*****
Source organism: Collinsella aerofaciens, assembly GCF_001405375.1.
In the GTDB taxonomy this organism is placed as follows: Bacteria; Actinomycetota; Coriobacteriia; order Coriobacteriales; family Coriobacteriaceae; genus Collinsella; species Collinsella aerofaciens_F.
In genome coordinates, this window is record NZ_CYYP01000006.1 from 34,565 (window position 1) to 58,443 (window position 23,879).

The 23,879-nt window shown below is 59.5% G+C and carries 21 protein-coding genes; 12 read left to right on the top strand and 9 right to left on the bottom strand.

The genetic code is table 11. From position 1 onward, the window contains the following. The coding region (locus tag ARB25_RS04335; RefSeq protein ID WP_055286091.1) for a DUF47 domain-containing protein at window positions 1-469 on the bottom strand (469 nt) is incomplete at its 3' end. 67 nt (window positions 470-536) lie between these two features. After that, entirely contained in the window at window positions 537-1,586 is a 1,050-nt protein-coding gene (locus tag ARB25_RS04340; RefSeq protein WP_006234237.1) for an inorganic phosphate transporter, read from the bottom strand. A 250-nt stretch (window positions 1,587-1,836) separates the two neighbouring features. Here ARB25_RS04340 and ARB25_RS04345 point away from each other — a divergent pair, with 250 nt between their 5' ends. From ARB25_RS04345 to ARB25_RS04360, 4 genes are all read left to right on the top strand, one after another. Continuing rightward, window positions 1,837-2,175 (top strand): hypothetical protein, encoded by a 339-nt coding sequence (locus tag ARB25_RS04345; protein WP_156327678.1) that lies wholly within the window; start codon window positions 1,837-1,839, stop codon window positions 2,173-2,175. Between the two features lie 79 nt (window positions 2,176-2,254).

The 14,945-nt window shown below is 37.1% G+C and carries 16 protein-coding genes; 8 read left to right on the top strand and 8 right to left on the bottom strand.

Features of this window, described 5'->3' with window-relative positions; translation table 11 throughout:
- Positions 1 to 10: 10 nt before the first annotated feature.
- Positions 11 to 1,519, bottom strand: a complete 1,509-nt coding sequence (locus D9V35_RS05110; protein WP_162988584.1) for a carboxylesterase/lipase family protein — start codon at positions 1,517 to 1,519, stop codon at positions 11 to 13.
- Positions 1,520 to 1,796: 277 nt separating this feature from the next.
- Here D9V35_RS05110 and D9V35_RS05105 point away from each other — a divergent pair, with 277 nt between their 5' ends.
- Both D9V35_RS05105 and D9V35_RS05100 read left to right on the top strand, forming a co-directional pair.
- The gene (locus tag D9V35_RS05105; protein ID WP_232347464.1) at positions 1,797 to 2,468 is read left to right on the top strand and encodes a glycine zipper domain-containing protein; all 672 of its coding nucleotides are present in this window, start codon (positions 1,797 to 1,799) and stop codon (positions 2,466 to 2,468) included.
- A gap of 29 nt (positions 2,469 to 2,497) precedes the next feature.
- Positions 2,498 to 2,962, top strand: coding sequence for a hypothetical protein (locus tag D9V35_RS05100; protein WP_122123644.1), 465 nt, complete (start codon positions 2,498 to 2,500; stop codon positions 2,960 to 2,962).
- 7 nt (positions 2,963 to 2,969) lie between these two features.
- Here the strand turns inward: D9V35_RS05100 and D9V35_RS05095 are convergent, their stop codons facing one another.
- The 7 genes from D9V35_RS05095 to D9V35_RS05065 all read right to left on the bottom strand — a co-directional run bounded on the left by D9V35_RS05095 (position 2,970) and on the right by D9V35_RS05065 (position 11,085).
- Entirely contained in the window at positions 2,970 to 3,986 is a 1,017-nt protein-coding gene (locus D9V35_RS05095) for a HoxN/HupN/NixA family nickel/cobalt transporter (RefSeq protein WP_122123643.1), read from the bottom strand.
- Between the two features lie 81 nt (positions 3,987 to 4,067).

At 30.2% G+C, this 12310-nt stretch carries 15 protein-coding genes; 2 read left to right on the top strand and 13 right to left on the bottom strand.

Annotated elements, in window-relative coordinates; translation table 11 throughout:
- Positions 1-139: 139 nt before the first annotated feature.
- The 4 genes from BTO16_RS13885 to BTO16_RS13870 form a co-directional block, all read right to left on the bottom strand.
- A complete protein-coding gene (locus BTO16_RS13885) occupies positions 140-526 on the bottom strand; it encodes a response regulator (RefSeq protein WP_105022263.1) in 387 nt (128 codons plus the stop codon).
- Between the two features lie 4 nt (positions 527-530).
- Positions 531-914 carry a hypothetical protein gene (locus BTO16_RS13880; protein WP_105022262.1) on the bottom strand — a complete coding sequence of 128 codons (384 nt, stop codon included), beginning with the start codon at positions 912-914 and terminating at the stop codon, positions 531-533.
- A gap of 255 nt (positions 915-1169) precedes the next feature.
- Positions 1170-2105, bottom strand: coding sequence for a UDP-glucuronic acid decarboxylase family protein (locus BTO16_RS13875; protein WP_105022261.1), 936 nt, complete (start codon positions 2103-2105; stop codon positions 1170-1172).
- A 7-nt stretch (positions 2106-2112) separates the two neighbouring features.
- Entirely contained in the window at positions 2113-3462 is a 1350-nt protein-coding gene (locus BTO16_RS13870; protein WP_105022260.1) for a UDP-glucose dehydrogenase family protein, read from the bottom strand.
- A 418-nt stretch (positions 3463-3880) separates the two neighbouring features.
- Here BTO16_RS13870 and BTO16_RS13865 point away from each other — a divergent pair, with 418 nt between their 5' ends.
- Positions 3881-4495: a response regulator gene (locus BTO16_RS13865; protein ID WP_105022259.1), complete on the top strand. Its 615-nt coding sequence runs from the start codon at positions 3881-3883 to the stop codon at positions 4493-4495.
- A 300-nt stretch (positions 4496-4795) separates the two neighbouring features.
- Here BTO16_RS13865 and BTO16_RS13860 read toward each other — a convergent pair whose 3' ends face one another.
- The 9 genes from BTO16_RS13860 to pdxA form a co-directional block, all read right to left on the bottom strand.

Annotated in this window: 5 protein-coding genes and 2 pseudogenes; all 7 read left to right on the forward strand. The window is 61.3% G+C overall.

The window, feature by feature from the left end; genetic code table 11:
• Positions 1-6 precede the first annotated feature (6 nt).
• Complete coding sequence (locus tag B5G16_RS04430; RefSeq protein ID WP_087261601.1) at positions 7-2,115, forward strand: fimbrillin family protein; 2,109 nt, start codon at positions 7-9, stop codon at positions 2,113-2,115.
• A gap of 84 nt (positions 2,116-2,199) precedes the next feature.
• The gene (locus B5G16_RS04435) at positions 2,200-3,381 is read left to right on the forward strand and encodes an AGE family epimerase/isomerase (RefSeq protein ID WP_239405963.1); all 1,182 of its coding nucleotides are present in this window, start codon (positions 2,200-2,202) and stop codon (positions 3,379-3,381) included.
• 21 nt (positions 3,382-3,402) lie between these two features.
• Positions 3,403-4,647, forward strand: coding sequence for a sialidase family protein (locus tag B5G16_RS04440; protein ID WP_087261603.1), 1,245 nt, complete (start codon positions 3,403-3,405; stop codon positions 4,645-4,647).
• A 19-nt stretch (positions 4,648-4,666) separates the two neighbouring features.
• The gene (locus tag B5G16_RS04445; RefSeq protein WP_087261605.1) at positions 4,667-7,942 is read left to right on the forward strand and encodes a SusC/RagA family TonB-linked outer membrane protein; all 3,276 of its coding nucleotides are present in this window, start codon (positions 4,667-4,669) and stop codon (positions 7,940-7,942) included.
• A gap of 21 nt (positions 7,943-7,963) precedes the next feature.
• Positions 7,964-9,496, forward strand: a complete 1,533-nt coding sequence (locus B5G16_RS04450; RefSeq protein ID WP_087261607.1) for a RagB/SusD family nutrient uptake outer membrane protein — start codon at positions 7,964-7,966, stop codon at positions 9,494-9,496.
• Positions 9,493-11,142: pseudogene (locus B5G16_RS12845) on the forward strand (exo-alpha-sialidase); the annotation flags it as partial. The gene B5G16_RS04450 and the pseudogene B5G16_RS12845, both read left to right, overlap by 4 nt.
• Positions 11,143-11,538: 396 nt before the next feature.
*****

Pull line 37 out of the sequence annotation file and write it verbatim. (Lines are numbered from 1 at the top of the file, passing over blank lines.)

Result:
- The 9 genes from BTO16_RS13860 to pdxA form a co-directional block, all read right to left on the bottom strand.